Net negative on outside of cell

Current flows through cell, completing the circuit

Polarity reverses with inhibitory transmitter

Polarity reverses with PSP on cell body and basal dendrites

Polarity at scalp also depends on orientation of the cortical surface and position of reference electrode

where do erps come from1
Where Do ERPs Come From?

Equivalent Current Dipole

To be recorded at a distance, large numbers of neurons must have similar voltage fields

where do erps come from2
Where Do ERPs Come From?

Open Field

Closed Field

Scalp-recorded potentials are possible only for layered structures with consistent orientations

Primarily cerebral cortex

What about:

Cerebellum?

Brainstem nuclei?

Superior colliculus?

Possible role of radial glia

Local Field Potentials

where do erps come from3
Where Do ERPs Come From?

Voltages spread through the brain by “volume conduction”

Nearly speed of light

Voltage everywhere except at positive-negative transition

Skull causes lateral spread (like spraying hose on cardboard)

magnetoencephalography meg
Magnetoencephalography (MEG)

Magnetic fields travel around electrical dipoles

The skull is transparent to magnetism -- less blurring

Deep and radial dipoles are invisible from outside the head

the superposition problem
The Superposition Problem

w1,1

C1

C2

C3

E1

w2,1

w3,1

w1,2

w2,2

E2

w3,2

w1,3

w2,3

E3

w3,3

E1

E2

Voltage at an electrode at time t is a weighted sum of all components that are active at time t

There is no foolproof way to recover the underlying components from the observed waveforms

C3

E3

C1

C2

what are erps good for
What are ERPs Good For?
  • Temporal resolution
    • Continuous measure of processing between S and R
    • Many processes occur in a given region at different times
  • Determine whether an experimental manipulation influenced Process A or Process B
    • Which ERP component was affected?
  • Identifying multiple neurocognitive processes
    • A given behavioral effect is often accompanied by multiple ERP effects (different components)
    • Easy to identify multiple processes contributing to behavior
  • Covert monitoring of processing
    • Processing can be measured without a behavioral response (or from subjects who cannot easily respond)
    • Did the brain do something that was not evident in behavior?
what are erps good for1
What are ERPs Good For?
  • Link to the brain
    • Under some conditions, neural systems can be identified
    • But people often draw unwarranted conclusions about underlying neural processes from ERPs
    • Many researchers desperately want ERPs to be like fMRI or single-unit recordings, but they are not
    • “Those English boys want to play the blues so bad—and they DO play it so bad” — Sonny Boy Williamson
    • “Those ERPers want to study the brain so bad—and they DO study it so bad” — Sonny Boy Luck

Sonny Boy Williamson

erps as biomarkers
ERPs as Biomarkers

See Luck et al. (2011, Biological Psychiatry)

  • ERPs are tightly tied to neurotransmission
    • MMN may reflect current flow through NMDA receptors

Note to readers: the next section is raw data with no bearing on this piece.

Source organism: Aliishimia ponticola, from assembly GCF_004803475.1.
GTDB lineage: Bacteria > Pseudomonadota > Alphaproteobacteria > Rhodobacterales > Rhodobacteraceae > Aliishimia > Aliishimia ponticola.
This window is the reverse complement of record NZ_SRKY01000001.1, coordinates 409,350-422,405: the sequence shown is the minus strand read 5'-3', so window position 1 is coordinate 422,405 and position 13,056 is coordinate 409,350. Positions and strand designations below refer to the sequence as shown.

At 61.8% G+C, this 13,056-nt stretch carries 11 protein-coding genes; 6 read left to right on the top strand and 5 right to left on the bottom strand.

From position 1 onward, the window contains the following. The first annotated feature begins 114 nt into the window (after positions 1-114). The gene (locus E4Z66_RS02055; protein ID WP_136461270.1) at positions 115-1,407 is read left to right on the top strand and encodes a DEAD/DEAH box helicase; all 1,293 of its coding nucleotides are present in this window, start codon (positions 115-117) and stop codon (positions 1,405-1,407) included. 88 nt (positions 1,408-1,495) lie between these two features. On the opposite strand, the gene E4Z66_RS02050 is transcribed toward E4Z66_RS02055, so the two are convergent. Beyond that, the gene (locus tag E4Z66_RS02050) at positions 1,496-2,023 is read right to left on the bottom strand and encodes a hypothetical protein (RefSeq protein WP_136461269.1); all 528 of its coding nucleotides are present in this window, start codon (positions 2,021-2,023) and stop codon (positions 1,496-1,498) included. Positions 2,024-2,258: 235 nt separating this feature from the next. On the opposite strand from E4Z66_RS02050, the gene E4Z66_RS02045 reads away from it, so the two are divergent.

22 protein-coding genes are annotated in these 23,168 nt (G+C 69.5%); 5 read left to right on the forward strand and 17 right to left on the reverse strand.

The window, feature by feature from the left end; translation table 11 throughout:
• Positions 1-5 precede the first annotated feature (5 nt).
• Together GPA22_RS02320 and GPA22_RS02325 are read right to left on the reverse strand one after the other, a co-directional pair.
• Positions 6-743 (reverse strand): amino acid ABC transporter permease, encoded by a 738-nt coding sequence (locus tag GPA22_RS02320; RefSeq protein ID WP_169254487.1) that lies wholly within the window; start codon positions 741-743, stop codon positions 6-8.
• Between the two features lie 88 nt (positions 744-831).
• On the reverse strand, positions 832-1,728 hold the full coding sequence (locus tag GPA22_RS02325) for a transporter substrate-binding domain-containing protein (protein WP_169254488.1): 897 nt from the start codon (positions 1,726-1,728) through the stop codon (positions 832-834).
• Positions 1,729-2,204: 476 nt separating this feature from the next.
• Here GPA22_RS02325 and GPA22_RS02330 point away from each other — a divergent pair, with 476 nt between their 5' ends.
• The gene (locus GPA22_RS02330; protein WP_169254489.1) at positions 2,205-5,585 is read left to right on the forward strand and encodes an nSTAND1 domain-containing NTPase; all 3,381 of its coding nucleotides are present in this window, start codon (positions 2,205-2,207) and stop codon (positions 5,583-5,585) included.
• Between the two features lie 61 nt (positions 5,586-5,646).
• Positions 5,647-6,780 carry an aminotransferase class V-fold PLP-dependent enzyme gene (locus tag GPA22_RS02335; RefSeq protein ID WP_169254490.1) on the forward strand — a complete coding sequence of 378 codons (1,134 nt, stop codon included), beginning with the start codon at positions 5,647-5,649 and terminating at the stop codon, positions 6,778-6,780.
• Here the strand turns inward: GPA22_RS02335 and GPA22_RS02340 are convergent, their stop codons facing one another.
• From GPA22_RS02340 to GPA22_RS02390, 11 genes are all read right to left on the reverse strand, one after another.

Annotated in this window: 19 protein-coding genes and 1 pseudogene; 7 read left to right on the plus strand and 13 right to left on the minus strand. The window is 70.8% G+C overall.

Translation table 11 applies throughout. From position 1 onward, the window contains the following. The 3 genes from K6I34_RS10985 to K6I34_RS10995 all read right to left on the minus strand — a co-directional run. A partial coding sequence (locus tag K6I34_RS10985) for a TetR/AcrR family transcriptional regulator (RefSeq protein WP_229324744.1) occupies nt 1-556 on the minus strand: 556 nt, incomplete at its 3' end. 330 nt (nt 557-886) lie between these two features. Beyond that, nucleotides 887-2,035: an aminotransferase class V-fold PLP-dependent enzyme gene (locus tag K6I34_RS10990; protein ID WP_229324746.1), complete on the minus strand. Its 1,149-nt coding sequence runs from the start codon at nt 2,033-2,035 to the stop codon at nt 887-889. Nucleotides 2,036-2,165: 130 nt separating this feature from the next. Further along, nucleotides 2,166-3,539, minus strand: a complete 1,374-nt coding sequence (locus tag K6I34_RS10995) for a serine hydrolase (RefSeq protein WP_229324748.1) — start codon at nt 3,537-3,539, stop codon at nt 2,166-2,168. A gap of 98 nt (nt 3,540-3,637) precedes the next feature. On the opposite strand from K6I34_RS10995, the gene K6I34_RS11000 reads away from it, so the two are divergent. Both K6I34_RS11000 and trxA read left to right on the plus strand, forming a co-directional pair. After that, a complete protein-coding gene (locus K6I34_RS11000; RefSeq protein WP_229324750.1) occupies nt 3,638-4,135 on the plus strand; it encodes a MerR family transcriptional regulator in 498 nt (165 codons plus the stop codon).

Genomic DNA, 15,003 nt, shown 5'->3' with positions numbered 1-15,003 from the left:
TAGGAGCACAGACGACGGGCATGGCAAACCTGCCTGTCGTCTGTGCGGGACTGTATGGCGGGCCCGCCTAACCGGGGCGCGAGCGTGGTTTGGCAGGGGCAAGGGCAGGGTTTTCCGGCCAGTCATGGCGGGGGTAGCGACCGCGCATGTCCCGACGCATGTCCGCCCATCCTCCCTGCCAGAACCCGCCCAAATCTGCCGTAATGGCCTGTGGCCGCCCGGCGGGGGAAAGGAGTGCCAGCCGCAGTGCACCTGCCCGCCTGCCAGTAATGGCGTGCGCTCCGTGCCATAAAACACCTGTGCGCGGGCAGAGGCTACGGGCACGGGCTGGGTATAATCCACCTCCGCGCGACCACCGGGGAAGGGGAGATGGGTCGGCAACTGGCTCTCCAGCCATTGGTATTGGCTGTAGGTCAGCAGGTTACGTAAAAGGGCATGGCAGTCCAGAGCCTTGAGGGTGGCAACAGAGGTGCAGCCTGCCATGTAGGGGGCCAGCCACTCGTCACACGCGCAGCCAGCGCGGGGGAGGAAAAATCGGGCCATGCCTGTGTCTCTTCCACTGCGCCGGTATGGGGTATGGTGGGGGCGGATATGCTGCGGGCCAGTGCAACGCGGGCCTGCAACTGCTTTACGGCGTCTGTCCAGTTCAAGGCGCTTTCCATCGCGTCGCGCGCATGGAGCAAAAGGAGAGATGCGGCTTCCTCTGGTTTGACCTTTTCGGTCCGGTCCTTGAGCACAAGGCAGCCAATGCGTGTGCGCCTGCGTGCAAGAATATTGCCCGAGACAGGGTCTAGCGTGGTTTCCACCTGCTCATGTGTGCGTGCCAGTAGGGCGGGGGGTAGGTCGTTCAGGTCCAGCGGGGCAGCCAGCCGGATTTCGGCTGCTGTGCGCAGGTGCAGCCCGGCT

• A change in ERPs reflects a change in PSPs (not mediated through hemodynamic response)
  • Rodent/primate models available for some components
    • Potentially useful as an assay in drug discovery
  • Easily tolerated by patients
  • Some paradigms have excellent stability, reliability
  • Relatively inexpensive, feasible for large-N studies
  • May be able to predict which patients will respond to a given treatment
  • Potential roadblocks
    • Individual differences, lack of quality assurance standards
erps are bad when
ERPs Are Bad When…
  • You desire certainty about the neuroanatomical locus of an effect
  • You are interested in activity that is slow (>~2 s) or not time-locked to a sudden, observable event
  • You cannot collect large numbers of trials in each critical condition
    • Long period of time between trials
    • Severe adaptation of response over trials
    • Huge number of different control conditions
    • Need to surprise subjects
  • Subjects make frequent head or mouth movements during the time period of interest
    • Speech is particularly bad (tongue has strong dipole)
erps and fmri
ERPs and fMRI
  • Spatial and temporal resolution
    • If you want to study the sequence of events from 0-500 ms poststimulus, use ERPs
    • If you want to differentiate V2 from V4, use fMRI
  • Cost
    • $10/hour versus $500/hour
  • Tolerability
    • Infants and children, obese people, anxious people
  • Specificity for postsynaptic potentials
    • Except in rare instances, ERPs reflect PSPs and not action potentials
    • fMRI reflects PSPs and APs, plus coupling with hemodynamic response
erps and fmri1
ERPs and fMRI
  • Sustained versus transient responses
    • Hard to look at slow, sustained activity with ERPs (no block designs with ERPs)
    • Low power for infrequent, brief effects with fMRI (hard to pick up a 50-ms effect that occurs every 6 seconds)
  • Components versus anatomical regions
    • Who really cares about N170, P300, N400, per se?
  • Flexibility
    • Scalp ERPs are generated by a small fraction of brain processes
    • fMRI can pick up anything that changes overall activity level
some terminology pet peeves
Some Terminology Pet Peeves
  • ERPs are not “evoked response potentials”
    • This is like “irregardless”
    • These are fine: Evoked Responses; Evoked Potentials; VEPs; AEPs; VERs; AERs;
  • Must put an “s” on the end of “ERP” if and only if you would say “event-related potentials”
    • “We recorded event-related potentials…”
    • “We recorded ERPs…”
    • Not “We recorded ERP…”
    • “We conducted an event-related potential experiment...”
    • “We conducted an ERP experiment…”
    • Not “We conducted an ERPs experiment…”